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How Much i$ Enough (to Retire)? – Part 3 of 3


For the past couple weeks, this blog series examined the individual nature of establishing retirement income goals. Finding no “magic bullet” number for the needed size of a “nest egg,” we concentrated on sources of retirement income in order to arrive at an individual income goal. We discussed the components of income, as well as the formulas for achieving success.

Today we ask the age-old question, “What could possibly go wrong?" The road to financial independence is paved with perils, some more controllable than others. Here are a few potential pitfalls for long-term planning:

  • Social Security is inadequately funded to maintain current levels beyond the year 2034, and a reduction of benefits for retirees may result (Congress can fix this, but I am not holding my breath)
  • Pensions (Defined Benefit Plans) are becoming scarce, as employers convert to Defined Contribution Plans such as 401(k)s and 403(b)s, placing the onus on the employee for long-term investing success
  • Educational Loans are hindering the savings levels of many Americans, and are not only affecting the very young; 35% of student loan balances are owed by people over age 40 (from MIT AgeLab)
  • Divorce, which can split assets and interrupt planned accumulation at any age; 34% of divorces occur between couple married at least 30 years, and 12% are among those married 40 or more years (from Pew Research)
  • Bear Markets can happen just before or just after retirement, causing disruptions in planning the “4% Withdrawal Rule”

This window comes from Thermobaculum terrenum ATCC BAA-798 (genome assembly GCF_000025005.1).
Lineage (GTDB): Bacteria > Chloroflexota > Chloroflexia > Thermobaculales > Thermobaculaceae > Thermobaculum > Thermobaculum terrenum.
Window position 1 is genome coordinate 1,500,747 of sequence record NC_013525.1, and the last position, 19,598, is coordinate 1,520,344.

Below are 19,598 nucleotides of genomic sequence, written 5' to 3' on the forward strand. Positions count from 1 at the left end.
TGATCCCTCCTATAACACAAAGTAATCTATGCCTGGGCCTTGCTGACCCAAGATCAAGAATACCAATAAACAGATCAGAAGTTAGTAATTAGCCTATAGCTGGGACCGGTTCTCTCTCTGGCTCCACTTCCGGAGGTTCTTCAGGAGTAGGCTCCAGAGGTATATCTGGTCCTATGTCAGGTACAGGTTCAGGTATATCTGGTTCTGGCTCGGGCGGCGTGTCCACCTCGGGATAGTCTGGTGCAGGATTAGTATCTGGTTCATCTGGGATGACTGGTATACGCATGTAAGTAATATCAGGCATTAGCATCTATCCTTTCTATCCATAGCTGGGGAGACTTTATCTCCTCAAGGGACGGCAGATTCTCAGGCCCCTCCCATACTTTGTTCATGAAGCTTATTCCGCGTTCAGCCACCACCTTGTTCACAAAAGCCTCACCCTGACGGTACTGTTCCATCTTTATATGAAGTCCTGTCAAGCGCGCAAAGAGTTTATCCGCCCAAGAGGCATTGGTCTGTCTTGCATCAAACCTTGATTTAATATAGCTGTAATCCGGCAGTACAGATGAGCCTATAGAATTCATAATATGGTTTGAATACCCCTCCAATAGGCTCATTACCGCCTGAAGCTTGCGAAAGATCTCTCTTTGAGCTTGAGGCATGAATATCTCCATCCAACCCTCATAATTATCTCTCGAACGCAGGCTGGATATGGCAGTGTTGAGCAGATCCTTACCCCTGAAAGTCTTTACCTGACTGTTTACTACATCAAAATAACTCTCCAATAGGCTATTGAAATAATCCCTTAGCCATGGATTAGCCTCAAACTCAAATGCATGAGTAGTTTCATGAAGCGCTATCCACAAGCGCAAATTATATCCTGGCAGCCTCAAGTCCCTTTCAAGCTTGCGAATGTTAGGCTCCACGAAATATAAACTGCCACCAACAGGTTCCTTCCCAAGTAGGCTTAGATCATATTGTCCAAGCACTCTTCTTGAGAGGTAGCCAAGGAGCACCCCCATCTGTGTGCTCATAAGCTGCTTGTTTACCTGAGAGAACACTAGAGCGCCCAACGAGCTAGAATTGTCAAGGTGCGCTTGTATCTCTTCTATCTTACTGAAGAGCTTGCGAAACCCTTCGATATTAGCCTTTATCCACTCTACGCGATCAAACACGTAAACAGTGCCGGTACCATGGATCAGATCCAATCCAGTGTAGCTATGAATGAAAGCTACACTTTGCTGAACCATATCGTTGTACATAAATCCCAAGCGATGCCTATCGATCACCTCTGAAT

• Involuntary Retirement, which affects 1 in 4 Americans, whether from layoff, illness, or other factors, interrupts the last years of planned accumulation
  • Unexpected and Uninsured Expenses emanating from disasters, illnesses, family members’ needs, etc., can rapidly deplete assets
  • Inflation has occasional spikes, and can last for prolonged periods, driving down the value of your monthly income

The best-laid plans of mice and men, as Robert Burns noted, often go astray. Van Wie Financial has been party to some of the most successful retirement planning imaginable, but we have also witnessed situations where one or more of the above problems above have interrupted potential successes. We believe that planning should include a “fudge factor” for financial independence. For many young people, we are excluding consideration of Social Security benefits (at their request) when planning for financial independence. They believe that if they do receive any eventual benefits, it will be icing on the retirement cake. As much as we believe that there will remain some level of Social Security benefits, who could possibly argue with an approach so conservative that it doesn’t rely on Social Security?

Similarly, we treat expected inheritances as if they may never happen. In our lingo, it is a good to plan FOR an inheritance, but it is never good to plan ON an inheritance. Parents and grandparents have ways of spending down their net worth, often due to illness. They are also capable of changing their opinions regarding who is worthy of receiving an inheritance. As we said, what could possibly go wrong?

Whatever your age, and regardless of how much planning has already gotten done, there is an ongoing need for financial planning and continuous review for anyone interested in achieving their goal of true financial independence. No longer is a financial plan simply a printed document that hides on a shelf after a single reading. Modern planning is done with clients on an ongoing basis, and utilizes software that is adaptable enough to keep up with changes, both in personal lives and in markets. Trained Certified Financial Planners™ have the expertise and the tools to guide the process.

Van Wie Financial is fee-only. For a reason.